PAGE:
Wildlife campaigners are fighting plans to build 193 homes on fields in Fleet.

Leatherhead-based Berkeley Homes (Southern) wants to build the houses, along with a new leisure centre and sports pitches, on land south of the Edenbrook development in Hitches Lane, Fleet.

But objectors warn the homes, 70 of which would be on the floodplain, will ruin the rich wildlife on the site.

Among those objecting is 16-year-old Alex Berryman, a keen wildlife photographer from Fleet.

He warned, the ‘unsustainable’ development proposals risk disrupting one of the region’s most important areas for wildlife.

“The current country park not only provides an important greenspace for residents of Fleet and beyond to enjoy, but also acts as an important refuge for local wildlife, many of which are of significance on a national scale. This in turn offers enjoyment to many, including myself.

“As a local photographer, I find it upsetting that such proposals are submitted with little thought for the potential implications of the development.”

Over the past two years, Mr Berryman has recorded his wildlife sightings on the site and submitted them to organisations such as the British Dragonfly Society, which has acknowledged the site as being of significance.

Mr Berryman has recorded more than 140 species of bird, including water rail, cetti’s warbler, cuckoo, little ringed plover and kingfisher.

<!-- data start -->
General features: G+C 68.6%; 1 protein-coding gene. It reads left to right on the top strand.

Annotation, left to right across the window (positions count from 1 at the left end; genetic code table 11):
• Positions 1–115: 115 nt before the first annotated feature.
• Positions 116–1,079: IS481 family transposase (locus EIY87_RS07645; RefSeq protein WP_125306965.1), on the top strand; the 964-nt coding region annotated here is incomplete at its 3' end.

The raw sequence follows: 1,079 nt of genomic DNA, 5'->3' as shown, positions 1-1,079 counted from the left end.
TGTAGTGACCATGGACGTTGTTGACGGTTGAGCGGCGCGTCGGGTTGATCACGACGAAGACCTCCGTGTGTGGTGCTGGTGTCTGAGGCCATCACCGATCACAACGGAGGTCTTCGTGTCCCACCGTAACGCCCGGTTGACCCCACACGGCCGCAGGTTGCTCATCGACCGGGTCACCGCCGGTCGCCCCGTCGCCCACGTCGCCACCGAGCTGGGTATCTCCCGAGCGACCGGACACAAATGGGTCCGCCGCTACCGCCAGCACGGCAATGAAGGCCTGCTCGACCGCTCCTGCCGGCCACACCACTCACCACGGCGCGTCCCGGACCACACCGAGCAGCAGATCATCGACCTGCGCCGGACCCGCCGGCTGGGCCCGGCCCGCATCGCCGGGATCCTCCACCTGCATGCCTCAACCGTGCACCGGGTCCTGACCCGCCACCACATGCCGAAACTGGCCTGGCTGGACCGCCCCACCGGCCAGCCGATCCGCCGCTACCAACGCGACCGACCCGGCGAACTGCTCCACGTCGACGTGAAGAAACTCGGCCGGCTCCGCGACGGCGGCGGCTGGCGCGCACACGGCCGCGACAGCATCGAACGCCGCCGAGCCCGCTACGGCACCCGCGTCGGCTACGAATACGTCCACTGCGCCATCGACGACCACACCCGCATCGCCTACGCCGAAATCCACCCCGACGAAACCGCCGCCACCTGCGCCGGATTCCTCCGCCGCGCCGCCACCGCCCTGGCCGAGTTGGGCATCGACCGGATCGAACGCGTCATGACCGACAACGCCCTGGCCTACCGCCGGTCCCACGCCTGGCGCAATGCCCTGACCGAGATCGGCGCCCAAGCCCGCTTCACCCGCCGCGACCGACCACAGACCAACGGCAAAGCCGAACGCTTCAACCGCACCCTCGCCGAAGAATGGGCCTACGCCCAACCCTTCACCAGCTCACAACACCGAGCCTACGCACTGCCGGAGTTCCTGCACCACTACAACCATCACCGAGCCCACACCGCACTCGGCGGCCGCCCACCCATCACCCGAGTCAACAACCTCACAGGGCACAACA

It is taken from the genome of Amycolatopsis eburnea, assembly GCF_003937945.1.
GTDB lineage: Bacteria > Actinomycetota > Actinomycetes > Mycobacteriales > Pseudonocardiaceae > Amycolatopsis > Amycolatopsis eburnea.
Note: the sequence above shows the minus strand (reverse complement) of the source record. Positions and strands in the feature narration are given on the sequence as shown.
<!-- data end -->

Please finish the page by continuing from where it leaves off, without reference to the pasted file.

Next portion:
He said the site provides a unique refuge in what is becoming an increasingly urban area and added the proposed 200 parking spaces, along with the 193 homes, are ‘unsustainable and poorly considered’.

Mr Berryman said he found it ‘somewhat bizarre’ that the ecological study carried out in an attempt to assess the potential impact of the development, is so ‘greatly flawed’ in its ornithological aspects. He claims no survey was carried out to measure the importance of wintering birds. He said dragonflies are also of significance on the site and in 2013, small red-eyed damselflies occurred in relatively abundant numbers.

“All of this is threatened by the current proposals,” warned Mr Berryman. “Perhaps more concerning is the proposal to construct an additional 193 homes, 70 of which are on the floodplain, and which will cover what is currently an amenity area.

“This housing is highly unsustainable and not only puts the site’s wildlife at risk, but also the residents of the houses.”

Mr Berryman has submitted a photograph of the country park covered in more than two feet of water following heavy rain.

“It seems inconceivable to me that permission could be given to an area that is clearly of high flood risk,” he added.

Fleet Town Council has slammed the proposal as a ‘wholly unsustainable development’ and pointed out the first phase of the Edenbrook development has already proved to be in social and economic isolation from Fleet.

Winchfield Parish Council has also objected, warning an extension to Edenbrook would bring the coalescence of Fleet with Winchfield, Dogmersfield and Crookham Village another step closer.

Berkeley Homes said its ambition was to make the new development, to be known as Edenbrook Village, a ‘high quality neighbourhood with a distinctive character and a strong sense of community’ on the outskirts of Fleet.

It added that as much as possible, homes will overlook green spaces and wherever possible, views to the country park and countryside beyond will be maximised.

The first phase of development would include 34 homes, along with 50 extra care flats, and be built by 2016.

Phase two would deliver 62 houses as well as some open space by 2017, while the third phase would deliver 47 houses and open space by 2018.

The timetable for the country park and leisure facilities is still to be determined.